December 8, 2016

FDA Approves AquaBounty GE Salmon

Genetically engineered salmon created by AquaBounty Technologies, Inc. has been given market approval by the U.S.  Food and Drug Administration (FDA). The agency is seeking comment on labeling guidance documents for companies that make and sell food items containing the genetically engineered product.

AquaBounty says that because the U.S. currently imports over 95 percent of the Atlantic salmon it consumes,  AquAdvantage Salmon offers a new domestic alternative. The salmon, AquAdvantage Salmon, has been genetically enhanced to reach market size in less time than natural salmon. The company says using land-based aquaculture systems to produce the fish is an environmentally friendly way to produce food without damaging the ocean. But the green track record isn’t perfect. Last year, the company was fined by Panamanian officials for environmental violations.

In its announcement today about the approval, the FDA said its “scientists rigorously evaluated extensive data submitted by the manufacturer, AquaBounty Technologies, and other peer-reviewed data, to assess whether AquAdvantage salmon met the criteria for approval established by law; namely, safety and effectiveness. The data demonstrated that the inserted genes remained stable over several generations of fish, that food from the GE salmon is safe to eat by humans and animals, that the genetic engineering is safe for the fish, and the salmon meets the sponsor’s claim about faster growth.”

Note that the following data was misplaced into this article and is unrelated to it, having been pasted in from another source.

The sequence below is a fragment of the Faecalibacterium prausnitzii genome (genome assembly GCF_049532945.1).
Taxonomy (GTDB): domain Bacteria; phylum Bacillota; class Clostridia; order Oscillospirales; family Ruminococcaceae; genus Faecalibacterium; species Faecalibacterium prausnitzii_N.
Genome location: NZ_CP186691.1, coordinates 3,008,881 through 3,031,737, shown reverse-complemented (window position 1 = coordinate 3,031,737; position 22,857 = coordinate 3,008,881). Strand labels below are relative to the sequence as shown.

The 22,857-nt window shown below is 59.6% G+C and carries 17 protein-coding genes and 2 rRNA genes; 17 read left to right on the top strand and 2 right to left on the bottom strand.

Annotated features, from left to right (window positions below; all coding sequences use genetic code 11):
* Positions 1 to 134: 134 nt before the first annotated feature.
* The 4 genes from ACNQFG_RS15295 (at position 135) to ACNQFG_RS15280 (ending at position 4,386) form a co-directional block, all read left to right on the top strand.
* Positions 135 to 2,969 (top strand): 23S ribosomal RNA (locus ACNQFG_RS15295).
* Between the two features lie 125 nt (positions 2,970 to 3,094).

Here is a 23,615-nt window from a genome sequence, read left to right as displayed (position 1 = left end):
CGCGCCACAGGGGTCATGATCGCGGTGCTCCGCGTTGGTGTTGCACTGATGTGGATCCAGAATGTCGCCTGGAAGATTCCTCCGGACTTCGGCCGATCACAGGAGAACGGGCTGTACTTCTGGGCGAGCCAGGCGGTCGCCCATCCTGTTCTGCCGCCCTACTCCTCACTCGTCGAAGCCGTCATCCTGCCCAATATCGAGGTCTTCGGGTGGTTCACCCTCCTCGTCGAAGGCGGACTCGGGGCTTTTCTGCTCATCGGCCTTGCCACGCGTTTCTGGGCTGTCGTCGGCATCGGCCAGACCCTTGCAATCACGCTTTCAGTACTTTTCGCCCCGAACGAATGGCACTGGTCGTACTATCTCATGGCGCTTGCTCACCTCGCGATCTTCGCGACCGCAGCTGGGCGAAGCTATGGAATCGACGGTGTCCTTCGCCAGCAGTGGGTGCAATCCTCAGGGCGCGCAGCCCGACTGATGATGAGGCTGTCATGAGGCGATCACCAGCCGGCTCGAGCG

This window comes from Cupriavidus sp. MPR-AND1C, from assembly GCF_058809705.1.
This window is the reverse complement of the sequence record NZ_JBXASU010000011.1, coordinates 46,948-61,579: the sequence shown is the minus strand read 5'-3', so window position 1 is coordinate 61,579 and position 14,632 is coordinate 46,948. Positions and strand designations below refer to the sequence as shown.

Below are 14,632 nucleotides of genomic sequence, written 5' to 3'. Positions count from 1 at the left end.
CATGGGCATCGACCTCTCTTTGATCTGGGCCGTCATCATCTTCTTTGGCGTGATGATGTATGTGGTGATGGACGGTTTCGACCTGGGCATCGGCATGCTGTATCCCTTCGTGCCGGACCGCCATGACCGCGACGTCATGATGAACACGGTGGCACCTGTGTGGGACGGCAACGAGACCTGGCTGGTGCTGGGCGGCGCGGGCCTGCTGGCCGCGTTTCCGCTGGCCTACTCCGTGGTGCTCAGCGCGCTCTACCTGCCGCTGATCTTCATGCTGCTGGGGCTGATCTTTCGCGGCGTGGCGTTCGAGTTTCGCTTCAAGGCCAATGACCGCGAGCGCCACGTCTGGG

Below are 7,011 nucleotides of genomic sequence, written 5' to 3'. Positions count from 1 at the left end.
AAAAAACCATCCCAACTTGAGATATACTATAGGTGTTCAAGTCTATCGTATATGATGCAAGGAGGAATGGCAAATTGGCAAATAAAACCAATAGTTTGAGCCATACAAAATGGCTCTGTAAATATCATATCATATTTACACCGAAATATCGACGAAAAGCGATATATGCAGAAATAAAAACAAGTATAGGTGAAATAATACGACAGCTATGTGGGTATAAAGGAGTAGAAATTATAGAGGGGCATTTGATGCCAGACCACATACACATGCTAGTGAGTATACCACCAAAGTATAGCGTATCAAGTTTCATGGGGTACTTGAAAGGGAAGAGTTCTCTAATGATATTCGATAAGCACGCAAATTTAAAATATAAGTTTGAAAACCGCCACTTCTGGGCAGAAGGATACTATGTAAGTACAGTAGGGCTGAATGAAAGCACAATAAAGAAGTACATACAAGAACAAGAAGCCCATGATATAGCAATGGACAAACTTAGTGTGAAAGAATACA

The FDA’s approval specifies that AquAdvantage Salmon may be raised only in “land-based, contained hatchery tanks in two specific facilities in Canada and Panama. The approval does not allow AquAdvantage Salmon to be bred or raised in the United States.”

The FDA conducted an environmental assessment and determined AquAdvantage Salmon application would not have a significant environmental impact because the fish are sterile and the farms have physical barriers placed in the tanks and in the plumbing that carries water out of the facilities to prevent the escape of eggs and fish.

 

The FDA will maintain regulatory oversight over the production and facilities, and will conduct inspections to confirm that adequate physical containment measures remain in place. In addition, the Canadian and Panamanian governments will also be conducting inspections of the facilities.

Under the Federal Food, Drug, and Cosmetic Act, the FDA can only require additional labeling of foods derived from GE sources if there is a material difference – such as a different nutritional profile, the agency said. However, because it recognizes that some consumers will want to know if their food contains GE ingredients, the agency is issuing  two guidance documents that explain how food companies interested in voluntarily label their products can do so.  Beginning Monday, those comments can be posted here.

 

 

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